forced to impose an unpopular state property tax in 1999 to fund the public
Republican Senate candidates Tim Hutchinson in Arkansas, Wayne Allard in
Colorado, and Lindsey Graham in South Carolina are campaigning on their votes to
increase federal education spending.
In an unusual twist, Representative Chet Edwards of Texas, a Democrat, has aired
a television ad blasting his GOP rival, businessman Ramsey Farley, because
Farley ''vehemently opposed President Bush's education bill,'' which Edwards
Kenneth Goldstein, a political scientist who directs the Wisconsin Advertising
Project at the University of Wisconsin, said that so far 20 percent of
advertising by House and Senate candidates in this election cycle has been about
''A lot of Democrats in competitive districts are trying to tie themselves to
the president's education bill,'' Goldstein said. ''For Republicans, education
really is the only issue where they can seem like compassionate conservatives.''
Education, typically a major issue in gubernatorial races, is elevated this year
because of state budget shortfalls that are causing cutbacks and hard choices in
school spending. ''Whoever is in charge will have a lot to say about budget
and allocations to public schools,'' said Reg Weaver, president of the National
Education Association. The nation's largest teachers' union is spending millions
of dollars this fall to support Democrats in statewide races.
In Massachusetts, both major party candidates for governor are advocating higher
standards and more parental involvement in public schools, plus programs that
would cost more money. Republican Mitt Romney has called for merit pay for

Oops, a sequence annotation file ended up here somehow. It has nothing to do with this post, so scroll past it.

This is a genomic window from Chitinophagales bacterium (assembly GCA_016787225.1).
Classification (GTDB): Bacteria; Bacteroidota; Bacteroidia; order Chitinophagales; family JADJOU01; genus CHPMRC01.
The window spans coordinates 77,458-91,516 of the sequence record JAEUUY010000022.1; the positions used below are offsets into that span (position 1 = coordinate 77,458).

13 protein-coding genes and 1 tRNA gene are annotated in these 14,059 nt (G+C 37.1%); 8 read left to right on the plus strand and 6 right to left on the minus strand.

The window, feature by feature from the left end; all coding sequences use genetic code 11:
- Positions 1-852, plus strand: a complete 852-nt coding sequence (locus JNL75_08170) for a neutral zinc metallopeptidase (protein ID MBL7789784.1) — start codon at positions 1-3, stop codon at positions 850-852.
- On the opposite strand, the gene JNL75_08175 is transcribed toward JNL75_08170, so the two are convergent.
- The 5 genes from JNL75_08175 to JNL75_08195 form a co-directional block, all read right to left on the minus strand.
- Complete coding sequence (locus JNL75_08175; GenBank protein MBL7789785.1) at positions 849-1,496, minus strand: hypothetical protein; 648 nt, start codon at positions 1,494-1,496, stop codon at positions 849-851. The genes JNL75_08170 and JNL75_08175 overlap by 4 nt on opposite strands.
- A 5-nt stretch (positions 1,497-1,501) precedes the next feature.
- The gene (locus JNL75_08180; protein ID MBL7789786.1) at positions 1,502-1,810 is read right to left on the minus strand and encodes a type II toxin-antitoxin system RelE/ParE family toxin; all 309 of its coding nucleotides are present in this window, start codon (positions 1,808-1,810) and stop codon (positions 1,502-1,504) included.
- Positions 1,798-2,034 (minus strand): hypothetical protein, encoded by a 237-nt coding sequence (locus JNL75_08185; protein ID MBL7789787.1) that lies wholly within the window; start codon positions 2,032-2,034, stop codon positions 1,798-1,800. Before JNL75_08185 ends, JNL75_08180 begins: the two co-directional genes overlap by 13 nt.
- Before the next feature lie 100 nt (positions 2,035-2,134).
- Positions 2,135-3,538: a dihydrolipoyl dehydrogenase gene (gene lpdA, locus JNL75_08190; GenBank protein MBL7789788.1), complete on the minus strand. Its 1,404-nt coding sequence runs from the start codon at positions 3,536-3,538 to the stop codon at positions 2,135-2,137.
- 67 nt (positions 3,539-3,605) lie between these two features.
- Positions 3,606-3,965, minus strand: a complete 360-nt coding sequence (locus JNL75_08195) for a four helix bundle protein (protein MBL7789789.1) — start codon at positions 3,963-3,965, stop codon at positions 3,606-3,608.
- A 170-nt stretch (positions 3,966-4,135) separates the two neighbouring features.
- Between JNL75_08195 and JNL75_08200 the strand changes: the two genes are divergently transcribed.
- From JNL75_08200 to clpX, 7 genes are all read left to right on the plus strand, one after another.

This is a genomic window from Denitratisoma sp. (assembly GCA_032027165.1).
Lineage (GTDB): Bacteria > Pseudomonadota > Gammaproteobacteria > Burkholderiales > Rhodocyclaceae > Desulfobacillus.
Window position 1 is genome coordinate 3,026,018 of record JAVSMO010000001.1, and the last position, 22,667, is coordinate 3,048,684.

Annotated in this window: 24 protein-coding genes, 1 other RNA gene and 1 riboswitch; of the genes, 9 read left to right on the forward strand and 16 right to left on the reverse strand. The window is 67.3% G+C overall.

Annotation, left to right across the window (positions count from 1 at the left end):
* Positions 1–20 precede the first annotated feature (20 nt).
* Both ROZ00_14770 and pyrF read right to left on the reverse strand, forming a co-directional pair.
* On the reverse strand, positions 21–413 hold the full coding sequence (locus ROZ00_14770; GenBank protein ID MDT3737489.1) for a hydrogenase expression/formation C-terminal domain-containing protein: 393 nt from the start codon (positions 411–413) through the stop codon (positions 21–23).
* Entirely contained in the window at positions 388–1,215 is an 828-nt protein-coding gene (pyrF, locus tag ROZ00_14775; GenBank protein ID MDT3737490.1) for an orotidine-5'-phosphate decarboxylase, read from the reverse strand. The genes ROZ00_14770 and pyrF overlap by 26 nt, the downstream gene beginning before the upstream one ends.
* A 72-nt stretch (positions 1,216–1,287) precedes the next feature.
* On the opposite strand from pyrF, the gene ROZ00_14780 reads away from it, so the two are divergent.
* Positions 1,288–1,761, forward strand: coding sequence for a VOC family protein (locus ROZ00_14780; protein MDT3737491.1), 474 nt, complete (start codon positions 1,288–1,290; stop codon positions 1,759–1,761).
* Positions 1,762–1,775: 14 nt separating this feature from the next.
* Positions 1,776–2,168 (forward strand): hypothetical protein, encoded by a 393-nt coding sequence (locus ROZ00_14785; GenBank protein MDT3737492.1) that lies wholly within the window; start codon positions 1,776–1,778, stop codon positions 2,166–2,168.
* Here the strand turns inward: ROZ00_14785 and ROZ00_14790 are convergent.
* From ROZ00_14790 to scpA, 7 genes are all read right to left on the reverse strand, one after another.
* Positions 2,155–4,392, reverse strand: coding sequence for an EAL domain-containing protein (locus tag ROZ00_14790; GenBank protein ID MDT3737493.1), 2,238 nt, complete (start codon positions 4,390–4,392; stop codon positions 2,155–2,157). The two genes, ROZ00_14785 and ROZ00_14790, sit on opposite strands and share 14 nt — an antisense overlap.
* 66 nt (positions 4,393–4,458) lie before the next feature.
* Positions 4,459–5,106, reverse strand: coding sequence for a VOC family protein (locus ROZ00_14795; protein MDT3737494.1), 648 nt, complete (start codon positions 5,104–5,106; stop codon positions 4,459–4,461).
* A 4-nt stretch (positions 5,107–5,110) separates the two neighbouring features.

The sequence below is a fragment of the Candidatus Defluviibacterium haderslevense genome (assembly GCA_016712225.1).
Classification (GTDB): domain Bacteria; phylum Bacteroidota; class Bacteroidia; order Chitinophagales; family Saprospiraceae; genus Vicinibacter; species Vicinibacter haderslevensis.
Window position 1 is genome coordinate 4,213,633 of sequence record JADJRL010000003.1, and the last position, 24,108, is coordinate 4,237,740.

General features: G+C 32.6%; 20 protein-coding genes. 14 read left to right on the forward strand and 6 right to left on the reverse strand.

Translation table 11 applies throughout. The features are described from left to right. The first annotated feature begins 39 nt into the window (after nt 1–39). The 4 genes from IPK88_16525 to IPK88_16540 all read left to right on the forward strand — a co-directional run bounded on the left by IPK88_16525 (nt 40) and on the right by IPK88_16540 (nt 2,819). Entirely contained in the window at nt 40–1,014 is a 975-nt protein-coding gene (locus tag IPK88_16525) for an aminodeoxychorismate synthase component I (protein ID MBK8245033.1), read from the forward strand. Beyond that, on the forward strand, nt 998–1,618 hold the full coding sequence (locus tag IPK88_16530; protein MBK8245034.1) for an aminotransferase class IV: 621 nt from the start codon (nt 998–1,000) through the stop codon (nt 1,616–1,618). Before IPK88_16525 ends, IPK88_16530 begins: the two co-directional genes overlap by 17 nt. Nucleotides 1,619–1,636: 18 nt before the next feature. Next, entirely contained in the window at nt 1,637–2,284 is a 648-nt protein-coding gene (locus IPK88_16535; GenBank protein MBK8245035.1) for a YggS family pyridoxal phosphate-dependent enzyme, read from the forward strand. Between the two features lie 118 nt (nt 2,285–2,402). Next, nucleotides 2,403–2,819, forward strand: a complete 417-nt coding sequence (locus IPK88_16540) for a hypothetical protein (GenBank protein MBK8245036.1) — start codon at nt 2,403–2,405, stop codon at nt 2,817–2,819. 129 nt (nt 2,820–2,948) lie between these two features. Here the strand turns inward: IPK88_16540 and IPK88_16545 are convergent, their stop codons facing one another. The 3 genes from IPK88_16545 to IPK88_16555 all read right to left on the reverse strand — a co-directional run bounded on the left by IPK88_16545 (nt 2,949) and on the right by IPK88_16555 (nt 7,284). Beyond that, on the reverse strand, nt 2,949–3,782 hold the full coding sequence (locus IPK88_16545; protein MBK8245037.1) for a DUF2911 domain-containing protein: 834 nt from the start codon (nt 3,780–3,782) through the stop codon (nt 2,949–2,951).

teachers and full-day kindergarten. Democrat Shannon O'Brien wants smaller class
sizes and more after-school programs. They disagree on the ballot initiative to
replace bilingual education with English immersion. Romney supports it; O'Brien
Colorado also has a similar initiative to end bilingual programs, and in
California actor Arnold Schwarzenegger is chief proponent of a ballot measure
mandating after-school programs for disadvantaged students. Florida has
initiatives to provide universal prekindergarten and revive a board of regents
to run the state university system.
But Florida's education hot-button is Amendment 9, a ballot initiative that in
2010 would cap class size at 25 students in high schools; 22 in 4th through 8th
grades; and 18 in kindergarten through 3rd grade. With the state's school
exploding and classes averaging more than 35 students, the measure is extremely
popular. More than 70 percent of Floridians support it, recent polls show.
McBride, who says Governor Bush's inadequate funding for schools has put Florida
near the bottom nationally in high school graduation rates and SAT scores, has